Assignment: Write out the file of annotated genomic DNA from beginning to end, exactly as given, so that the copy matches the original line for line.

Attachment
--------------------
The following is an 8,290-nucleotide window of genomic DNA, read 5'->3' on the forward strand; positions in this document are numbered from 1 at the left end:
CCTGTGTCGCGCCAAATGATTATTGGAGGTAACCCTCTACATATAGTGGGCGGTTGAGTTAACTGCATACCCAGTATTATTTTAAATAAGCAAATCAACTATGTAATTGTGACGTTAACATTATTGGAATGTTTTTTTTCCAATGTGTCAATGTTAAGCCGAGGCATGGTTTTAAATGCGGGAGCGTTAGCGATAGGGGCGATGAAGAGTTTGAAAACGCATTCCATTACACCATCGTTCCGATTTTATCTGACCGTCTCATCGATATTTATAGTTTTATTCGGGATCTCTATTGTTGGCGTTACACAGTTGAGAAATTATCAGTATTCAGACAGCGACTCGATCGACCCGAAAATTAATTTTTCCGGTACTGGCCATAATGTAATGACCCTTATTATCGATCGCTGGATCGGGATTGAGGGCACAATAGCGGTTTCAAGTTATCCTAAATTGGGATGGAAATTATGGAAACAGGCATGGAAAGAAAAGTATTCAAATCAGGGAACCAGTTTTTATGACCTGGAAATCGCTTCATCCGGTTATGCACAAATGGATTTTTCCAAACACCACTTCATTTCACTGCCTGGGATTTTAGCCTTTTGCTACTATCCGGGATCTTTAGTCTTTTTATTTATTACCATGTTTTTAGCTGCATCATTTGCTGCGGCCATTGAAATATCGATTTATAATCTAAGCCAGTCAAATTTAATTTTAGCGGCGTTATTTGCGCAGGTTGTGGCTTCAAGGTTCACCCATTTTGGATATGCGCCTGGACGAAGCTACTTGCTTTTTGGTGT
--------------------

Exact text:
The following is an 8,290-nucleotide window of genomic DNA, read 5'->3' on the forward strand; positions in this document are numbered from 1 at the left end:
CCTGTGTCGCGCCAAATGATTATTGGAGGTAACCCTCTACATATAGTGGGCGGTTGAGTTAACTGCATACCCAGTATTATTTTAAATAAGCAAATCAACTATGTAATTGTGACGTTAACATTATTGGAATGTTTTTTTTCCAATGTGTCAATGTTAAGCCGAGGCATGGTTTTAAATGCGGGAGCGTTAGCGATAGGGGCGATGAAGAGTTTGAAAACGCATTCCATTACACCATCGTTCCGATTTTATCTGACCGTCTCATCGATATTTATAGTTTTATTCGGGATCTCTATTGTTGGCGTTACACAGTTGAGAAATTATCAGTATTCAGACAGCGACTCGATCGACCCGAAAATTAATTTTTCCGGTACTGGCCATAATGTAATGACCCTTATTATCGATCGCTGGATCGGGATTGAGGGCACAATAGCGGTTTCAAGTTATCCTAAATTGGGATGGAAATTATGGAAACAGGCATGGAAAGAAAAGTATTCAAATCAGGGAACCAGTTTTTATGACCTGGAAATCGCTTCATCCGGTTATGCACAAATGGATTTTTCCAAACACCACTTCATTTCACTGCCTGGGATTTTAGCCTTTTGCTACTATCCGGGATCTTTAGTCTTTTTATTTATTACCATGTTTTTAGCTGCATCATTTGCTGCGGCCATTGAAATATCGATTTATAATCTAAGCCAGTCAAATTTAATTTTAGCGGCGTTATTTGCGCAGGTTGTGGCTTCAAGGTTCACCCATTTTGGATATGCGCCTGGACGAAGCTACTTGCTTTTTGGTGT